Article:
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NCLB Outrages

One Faith, One Cornbread, and One Reading Method

by Susan Ohanian

Vermont Society for the Study of Education (VSSE) Senior Fellow Alis Headlam’s remarks in the Rutland Herald on Sept. 6, 2007, were picked up by the Liberal Politics US blogger in a national survey of discontent about NCLB reauthorization, which is the corporate politico name for the federal takeover of public school curriculum. In Alis Headlam’s words:


Schools and teachers no longer have a say in how reading is taught. Tomorrow it will be math and science. The imposition of a simplistic teaching model is detrimental to both teaching and learning, and ignores what good educators know: Students learn in many different ways. Ignoring this is tantamount to child abuse. . . .

Other than publishing an occasional op ed, the Vermont media have remained indifferent to the ways the federally-imposed curriculum guidelines imposed on schools applying for NCLB Reading First grants distort very basic Vermont values. When VSSE held a press conference in Montpelier to launch the publication of A Roadblock in Vermont’s Design for Education, a small book exposing the highjacking of tenets about education reached through discussion in communities throughout Vermont, not one member of the media showed up.

In marching to the corporate-politicos' tune blaring out of Washington, D. C., the Vermont Department of Education has strayed far from the principles of The Vermont Design for Education, a statement of belief about how children learn issued by their predecessors at the Department of Education in 1968. You can no longer fimd The Design on the DOE website, but VSSE displays it proudly. We believe in its principles and pledge our commitment to spreading word about these principles.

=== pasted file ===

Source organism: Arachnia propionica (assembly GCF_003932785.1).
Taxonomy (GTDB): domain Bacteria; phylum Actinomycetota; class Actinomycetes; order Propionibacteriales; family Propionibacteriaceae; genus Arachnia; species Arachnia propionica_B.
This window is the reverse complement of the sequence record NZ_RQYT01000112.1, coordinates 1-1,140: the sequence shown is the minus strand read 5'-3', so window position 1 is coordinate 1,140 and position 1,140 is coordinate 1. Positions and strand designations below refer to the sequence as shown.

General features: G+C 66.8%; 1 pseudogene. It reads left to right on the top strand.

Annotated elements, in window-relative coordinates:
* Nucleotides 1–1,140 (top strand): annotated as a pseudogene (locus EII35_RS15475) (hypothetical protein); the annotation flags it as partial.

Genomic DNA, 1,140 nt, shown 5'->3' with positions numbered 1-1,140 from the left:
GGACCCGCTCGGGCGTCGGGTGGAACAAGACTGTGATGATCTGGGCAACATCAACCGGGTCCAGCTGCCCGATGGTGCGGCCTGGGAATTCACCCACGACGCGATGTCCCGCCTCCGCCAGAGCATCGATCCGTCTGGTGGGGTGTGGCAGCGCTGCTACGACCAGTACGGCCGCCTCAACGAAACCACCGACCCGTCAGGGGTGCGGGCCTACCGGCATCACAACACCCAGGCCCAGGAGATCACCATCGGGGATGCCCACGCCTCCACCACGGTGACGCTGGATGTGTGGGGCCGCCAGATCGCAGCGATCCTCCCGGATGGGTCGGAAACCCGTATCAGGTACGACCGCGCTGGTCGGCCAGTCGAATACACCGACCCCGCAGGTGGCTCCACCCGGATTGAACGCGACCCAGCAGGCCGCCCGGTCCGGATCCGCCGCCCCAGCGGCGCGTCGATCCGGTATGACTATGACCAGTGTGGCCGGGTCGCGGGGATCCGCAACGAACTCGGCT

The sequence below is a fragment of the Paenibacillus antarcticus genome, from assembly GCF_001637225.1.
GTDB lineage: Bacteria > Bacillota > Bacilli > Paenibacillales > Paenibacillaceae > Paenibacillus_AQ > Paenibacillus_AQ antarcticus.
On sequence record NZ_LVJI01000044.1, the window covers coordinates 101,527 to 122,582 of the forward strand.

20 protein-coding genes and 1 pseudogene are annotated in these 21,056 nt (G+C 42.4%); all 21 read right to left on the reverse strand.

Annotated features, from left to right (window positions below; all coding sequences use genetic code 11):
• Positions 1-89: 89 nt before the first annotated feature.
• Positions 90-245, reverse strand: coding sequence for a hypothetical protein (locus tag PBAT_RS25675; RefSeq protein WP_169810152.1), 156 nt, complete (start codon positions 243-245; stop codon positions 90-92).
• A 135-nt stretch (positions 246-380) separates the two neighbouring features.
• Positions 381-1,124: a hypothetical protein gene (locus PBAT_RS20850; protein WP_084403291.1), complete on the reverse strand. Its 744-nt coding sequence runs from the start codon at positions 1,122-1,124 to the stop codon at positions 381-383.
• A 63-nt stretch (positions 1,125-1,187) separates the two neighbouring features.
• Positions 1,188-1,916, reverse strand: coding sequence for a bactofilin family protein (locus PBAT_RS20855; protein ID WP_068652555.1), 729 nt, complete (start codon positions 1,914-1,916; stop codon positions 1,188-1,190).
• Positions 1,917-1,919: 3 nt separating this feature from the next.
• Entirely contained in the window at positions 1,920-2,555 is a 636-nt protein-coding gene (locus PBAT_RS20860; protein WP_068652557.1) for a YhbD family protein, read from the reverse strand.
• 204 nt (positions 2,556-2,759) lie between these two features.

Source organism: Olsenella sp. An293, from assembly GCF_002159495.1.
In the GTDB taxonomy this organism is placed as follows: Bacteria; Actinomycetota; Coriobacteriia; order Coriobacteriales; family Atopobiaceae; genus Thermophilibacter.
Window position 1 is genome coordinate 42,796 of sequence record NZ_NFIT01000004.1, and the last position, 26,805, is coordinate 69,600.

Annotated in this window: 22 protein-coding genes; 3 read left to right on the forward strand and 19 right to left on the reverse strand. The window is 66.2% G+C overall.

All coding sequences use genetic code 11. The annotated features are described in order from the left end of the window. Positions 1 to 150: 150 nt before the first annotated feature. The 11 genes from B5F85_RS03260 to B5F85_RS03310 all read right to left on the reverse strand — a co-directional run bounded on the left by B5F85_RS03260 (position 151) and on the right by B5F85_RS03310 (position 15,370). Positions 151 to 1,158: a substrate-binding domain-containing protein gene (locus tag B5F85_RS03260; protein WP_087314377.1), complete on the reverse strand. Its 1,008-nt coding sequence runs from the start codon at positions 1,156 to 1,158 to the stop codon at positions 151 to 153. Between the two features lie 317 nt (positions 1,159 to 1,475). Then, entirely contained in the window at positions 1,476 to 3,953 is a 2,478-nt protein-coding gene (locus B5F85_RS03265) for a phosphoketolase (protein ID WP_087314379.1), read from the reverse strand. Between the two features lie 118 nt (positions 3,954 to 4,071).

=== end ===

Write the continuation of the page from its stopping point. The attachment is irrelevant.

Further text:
Counting student art work, the Vermont Design was 25 pages long and covered all curriculum. The Vermont Department of Education application for an NCLB Reading First grant, covering just the federally-imposed rules for K-3 reading, contains no student artwork and is 196 pages long.

In 1968, the Vermont Department of Education wrote, “Education in Vermont, if it is to move forward, must have a goal toward which to move, a basic philosophy which combines the best which is known about learning, children, development, and human relations with the unique and general needs and desires of Vermont communities.”

As soon as word got out about the remarkable document, 30,000 out-of-staters applied to teach in Vermont.

In his 1971 letter accompanying the fifth edition of The Vermont Design, Education Commissioner Joseph H. Oakey emphasized that:

[T]he local district. . . is being placed in the position of creating its own design for education. The local district design can be that of the Vermont Design but it can also be of its own choosing, subject to the approval of the State Department of Education. The Department is making its total resources plus those of a mutually agreed upon consultant available to the local community. The local design committee will include representatives from all segments of the local society.


In 2003, the U. S. Department of Education Expert Review Team Report explained why Vermont’s first application for a Reading First grant was not accepted:

  • not scientific enough

  • extra criteria sent by Vermont not acceptable. Only the criteria sent by the Feds may be used.

  • The Feds didn’t like the reading materials Vermont wanted to use

  • The Feds didn’t approve of some of the activities Vermont proposed to implement.


  • The Federal government allows a choice of 38 Available Emblems of Belief for Placement on Government Headstones and Markers, including ones for Atheism, humanism, and, after an 18-month battle, Wiccan.

    But when it comes to reading instruction, the Feds follow the precept of the line memorialized in a Wendell Berry poem, “Meditation in the Spring Rain." While walking through the fields during a rainfall, listening to the water, Berry remembers the story of crazy old Mrs. Gaines, who wandered the town singing a hymn she had created entitled “One Lord, one Faith, and one Cornbread.”

    Our corporate-politicos in Washington will allow 38 faiths but only one belief about reading.

    — Susan Ohanian
    Vermont Commons
    2007-09-10
    http://vtcommons.org/blog


    INDEX OF NCLB OUTRAGES


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